The parts of the stairs that you need to know for your handrail installation are the riser, the tread, and the nosing. The riser is the vertical back part of each step that provides height as you go up the stairs and the tread is the flat part your shoe comes into contact with when going up or coming down. The nose or nosing is the part of the tread that extends out past the riser below it –normally it has a bull-nose or rounded shape. The rule of thumb when installing a handrail is that it should extend from the nosing of the last tread at the bottom of the stairs to the nosing of the floor or landing where the run of stairs ends at the top. Here’s what you’ll need for the installation:

  • Handrail – available from home improvement stores, millwork shops, and specialty retailers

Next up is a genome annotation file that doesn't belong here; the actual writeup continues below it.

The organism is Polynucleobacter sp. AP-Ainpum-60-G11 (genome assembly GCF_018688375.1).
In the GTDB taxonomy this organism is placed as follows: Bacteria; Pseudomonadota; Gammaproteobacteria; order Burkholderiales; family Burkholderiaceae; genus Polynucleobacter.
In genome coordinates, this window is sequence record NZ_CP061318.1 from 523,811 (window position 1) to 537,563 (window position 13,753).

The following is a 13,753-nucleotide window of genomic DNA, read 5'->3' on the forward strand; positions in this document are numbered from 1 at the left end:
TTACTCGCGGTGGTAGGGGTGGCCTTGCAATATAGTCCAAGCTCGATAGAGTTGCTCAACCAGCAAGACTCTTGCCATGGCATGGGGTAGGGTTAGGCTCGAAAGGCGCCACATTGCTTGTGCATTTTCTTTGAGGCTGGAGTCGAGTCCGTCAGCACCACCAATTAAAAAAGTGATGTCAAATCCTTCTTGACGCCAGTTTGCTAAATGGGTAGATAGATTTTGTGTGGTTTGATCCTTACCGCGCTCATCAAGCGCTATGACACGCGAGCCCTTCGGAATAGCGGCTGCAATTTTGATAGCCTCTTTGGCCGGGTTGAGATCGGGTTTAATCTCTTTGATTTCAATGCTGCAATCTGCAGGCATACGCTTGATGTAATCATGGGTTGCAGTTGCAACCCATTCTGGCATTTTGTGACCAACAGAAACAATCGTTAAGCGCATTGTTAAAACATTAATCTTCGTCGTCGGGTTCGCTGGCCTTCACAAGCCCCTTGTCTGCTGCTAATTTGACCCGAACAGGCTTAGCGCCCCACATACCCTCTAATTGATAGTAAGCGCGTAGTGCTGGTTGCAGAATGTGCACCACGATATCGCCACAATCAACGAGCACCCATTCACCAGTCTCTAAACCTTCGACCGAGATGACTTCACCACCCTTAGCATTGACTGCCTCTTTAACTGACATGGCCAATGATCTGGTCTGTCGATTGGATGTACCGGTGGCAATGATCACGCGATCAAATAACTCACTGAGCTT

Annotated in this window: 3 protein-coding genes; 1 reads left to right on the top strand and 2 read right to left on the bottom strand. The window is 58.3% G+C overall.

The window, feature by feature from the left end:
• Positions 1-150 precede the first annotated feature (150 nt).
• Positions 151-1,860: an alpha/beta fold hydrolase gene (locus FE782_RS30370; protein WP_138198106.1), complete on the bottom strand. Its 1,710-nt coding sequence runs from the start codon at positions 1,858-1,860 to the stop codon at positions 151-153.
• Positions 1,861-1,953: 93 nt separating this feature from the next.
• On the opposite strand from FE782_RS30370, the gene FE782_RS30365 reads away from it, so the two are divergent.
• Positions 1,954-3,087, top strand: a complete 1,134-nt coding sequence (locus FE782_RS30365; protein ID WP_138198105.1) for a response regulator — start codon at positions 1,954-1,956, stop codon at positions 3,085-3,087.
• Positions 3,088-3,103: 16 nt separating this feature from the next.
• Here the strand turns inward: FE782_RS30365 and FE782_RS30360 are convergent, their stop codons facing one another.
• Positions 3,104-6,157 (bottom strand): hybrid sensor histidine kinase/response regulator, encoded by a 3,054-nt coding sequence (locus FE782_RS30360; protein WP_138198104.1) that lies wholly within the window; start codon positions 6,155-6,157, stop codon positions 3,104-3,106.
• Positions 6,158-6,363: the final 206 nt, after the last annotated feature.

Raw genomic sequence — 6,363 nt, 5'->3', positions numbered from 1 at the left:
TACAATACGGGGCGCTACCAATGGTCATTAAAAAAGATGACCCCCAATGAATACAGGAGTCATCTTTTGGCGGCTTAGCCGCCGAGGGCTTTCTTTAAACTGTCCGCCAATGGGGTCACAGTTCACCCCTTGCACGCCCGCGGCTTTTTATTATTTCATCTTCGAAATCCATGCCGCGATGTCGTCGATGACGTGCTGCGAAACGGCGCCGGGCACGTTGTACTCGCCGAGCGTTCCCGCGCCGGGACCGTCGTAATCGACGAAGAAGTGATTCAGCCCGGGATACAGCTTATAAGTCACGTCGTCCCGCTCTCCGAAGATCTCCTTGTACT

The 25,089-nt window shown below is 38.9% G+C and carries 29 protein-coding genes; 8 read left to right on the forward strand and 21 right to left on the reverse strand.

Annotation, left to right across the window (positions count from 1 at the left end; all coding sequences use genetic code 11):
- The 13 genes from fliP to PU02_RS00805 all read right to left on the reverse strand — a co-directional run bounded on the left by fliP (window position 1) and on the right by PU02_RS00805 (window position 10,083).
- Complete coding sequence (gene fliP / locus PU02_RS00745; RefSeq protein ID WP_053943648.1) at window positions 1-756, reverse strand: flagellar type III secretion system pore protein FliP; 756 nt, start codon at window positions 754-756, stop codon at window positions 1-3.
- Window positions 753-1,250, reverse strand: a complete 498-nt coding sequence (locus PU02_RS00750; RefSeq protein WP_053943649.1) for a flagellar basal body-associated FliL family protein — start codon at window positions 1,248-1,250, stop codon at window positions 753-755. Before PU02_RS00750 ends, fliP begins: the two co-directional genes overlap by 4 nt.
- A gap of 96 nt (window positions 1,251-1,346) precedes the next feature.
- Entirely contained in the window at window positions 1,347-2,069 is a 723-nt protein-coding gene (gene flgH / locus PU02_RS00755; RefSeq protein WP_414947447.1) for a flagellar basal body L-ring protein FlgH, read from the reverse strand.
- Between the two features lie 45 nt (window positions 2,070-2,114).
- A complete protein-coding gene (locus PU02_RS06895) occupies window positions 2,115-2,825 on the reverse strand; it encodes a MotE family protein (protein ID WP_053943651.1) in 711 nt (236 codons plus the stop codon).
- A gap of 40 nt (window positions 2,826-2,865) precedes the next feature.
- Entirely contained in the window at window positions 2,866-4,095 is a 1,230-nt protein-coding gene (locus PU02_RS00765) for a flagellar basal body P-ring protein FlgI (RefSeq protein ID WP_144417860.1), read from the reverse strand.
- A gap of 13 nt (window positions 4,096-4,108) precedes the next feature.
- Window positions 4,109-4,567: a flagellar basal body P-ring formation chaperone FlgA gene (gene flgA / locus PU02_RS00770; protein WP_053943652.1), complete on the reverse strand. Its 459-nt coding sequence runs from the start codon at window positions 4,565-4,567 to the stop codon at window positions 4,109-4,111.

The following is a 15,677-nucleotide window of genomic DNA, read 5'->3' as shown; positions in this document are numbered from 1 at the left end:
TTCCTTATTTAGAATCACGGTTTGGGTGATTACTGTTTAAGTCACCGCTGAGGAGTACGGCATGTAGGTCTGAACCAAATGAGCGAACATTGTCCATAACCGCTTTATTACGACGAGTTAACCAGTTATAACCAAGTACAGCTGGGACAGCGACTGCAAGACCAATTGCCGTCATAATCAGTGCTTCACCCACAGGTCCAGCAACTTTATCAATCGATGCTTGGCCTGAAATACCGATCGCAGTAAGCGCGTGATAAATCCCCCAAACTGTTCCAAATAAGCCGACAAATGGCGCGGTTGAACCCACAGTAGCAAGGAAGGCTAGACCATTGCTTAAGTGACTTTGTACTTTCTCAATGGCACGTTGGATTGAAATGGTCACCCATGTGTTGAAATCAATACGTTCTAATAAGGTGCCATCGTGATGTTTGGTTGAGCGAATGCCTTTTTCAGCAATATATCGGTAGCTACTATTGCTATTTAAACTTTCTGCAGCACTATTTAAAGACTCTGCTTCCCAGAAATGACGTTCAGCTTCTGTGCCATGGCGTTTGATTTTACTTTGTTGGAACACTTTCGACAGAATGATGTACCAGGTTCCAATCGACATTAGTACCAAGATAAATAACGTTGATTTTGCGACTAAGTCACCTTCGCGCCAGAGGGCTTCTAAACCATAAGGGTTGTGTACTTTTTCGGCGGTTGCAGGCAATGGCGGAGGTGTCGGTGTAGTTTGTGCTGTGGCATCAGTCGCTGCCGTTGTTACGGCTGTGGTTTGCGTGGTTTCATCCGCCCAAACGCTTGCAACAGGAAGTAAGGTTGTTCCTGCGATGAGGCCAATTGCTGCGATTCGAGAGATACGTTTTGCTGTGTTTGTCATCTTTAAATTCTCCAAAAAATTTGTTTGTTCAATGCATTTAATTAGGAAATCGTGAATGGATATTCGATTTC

• Handrail brackets – available from most hardware and home improvement stores – choose the two piece type as they are much easier to install
  • Wood screws – length can vary depending on your handrail and finished wall surface
  • Tape measure
  • Level – at least four feet long
  • Drill with bits
  • Hammer

You may want to add a miter saw to the list as it’s nice to miter the ends of the handrail and add a small return, but it’s not absolutely necessary.

Installing the Handrail

Just about every jurisdiction has codes that dictate how a handrail should be installed. If all you are doing is installing an interior handrail, in all likelihood you will not be getting a building inspection, but the railing should still be installed so that it meets code. While the measurements mentioned in this guide will probably work for your jurisdiction, you should still check with your local building department to be sure.

Depending on the length of your handrail, you’ll probably find the project is much easier if you can enlist an extra set of hands to provide some assistance. Here’s what you need to do: